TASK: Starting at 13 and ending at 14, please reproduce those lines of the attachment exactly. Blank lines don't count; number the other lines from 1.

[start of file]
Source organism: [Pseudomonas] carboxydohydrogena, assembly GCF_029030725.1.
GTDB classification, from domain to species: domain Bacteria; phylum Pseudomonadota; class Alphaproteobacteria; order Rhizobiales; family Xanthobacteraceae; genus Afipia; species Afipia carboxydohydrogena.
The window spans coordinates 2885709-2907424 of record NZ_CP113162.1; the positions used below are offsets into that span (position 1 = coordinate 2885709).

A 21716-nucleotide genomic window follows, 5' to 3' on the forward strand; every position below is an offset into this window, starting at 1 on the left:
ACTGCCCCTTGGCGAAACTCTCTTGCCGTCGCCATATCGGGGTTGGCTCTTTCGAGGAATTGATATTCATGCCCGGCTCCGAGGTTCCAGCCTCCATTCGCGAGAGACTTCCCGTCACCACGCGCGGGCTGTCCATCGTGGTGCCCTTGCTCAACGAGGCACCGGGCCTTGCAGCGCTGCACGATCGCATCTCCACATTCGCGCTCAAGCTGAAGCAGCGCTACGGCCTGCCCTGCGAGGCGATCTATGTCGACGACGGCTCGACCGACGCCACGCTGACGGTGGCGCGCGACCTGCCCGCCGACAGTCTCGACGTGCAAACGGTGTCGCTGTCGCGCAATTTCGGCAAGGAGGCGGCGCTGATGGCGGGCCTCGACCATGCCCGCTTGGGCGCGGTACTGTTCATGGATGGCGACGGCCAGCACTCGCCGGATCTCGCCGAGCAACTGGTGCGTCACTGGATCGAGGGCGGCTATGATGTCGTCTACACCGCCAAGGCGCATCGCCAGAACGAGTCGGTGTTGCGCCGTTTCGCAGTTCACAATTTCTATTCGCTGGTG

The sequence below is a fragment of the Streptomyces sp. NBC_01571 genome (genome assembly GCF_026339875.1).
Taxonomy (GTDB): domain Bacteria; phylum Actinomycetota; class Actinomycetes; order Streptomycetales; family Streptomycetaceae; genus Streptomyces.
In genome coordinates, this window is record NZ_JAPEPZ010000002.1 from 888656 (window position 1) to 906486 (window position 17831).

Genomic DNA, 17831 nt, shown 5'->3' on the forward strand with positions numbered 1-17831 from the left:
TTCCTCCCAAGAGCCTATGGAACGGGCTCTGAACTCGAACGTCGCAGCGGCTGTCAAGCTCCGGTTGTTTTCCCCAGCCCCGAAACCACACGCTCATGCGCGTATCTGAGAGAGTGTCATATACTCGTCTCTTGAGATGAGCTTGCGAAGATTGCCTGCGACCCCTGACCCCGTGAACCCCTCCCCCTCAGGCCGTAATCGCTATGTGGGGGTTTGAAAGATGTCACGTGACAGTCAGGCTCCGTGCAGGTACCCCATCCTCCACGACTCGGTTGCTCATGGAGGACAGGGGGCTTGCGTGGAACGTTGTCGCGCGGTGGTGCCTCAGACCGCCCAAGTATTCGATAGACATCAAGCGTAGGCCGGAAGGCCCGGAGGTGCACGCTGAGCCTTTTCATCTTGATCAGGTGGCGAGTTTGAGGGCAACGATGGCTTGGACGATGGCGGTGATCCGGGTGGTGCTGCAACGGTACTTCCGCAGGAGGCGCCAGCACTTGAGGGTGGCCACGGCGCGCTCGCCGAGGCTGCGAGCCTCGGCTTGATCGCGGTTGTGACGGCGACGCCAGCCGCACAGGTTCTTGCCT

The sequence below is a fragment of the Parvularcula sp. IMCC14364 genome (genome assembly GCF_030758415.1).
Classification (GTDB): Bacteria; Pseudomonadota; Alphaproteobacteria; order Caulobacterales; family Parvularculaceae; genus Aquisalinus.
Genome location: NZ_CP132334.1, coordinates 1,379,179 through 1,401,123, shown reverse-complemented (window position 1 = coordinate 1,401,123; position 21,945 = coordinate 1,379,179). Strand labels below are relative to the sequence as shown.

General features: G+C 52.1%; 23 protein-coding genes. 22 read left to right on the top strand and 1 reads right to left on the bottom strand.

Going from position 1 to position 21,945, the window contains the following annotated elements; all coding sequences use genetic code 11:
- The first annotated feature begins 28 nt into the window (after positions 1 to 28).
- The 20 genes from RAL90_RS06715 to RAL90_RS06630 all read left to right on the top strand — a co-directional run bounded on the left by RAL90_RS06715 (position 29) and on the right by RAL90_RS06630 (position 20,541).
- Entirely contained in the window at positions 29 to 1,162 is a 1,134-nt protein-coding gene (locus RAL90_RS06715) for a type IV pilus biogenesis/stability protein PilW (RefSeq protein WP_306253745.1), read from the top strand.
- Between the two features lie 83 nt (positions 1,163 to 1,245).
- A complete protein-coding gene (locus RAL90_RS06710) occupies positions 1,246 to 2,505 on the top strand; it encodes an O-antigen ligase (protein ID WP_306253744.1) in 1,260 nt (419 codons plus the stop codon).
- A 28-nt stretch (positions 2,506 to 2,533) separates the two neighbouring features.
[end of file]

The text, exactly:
Genome location: NZ_CP132334.1, coordinates 1,379,179 through 1,401,123, shown reverse-complemented (window position 1 = coordinate 1,401,123; position 21,945 = coordinate 1,379,179). Strand labels below are relative to the sequence as shown.

General features: G+C 52.1%; 23 protein-coding genes. 22 read left to right on the top strand and 1 reads right to left on the bottom strand.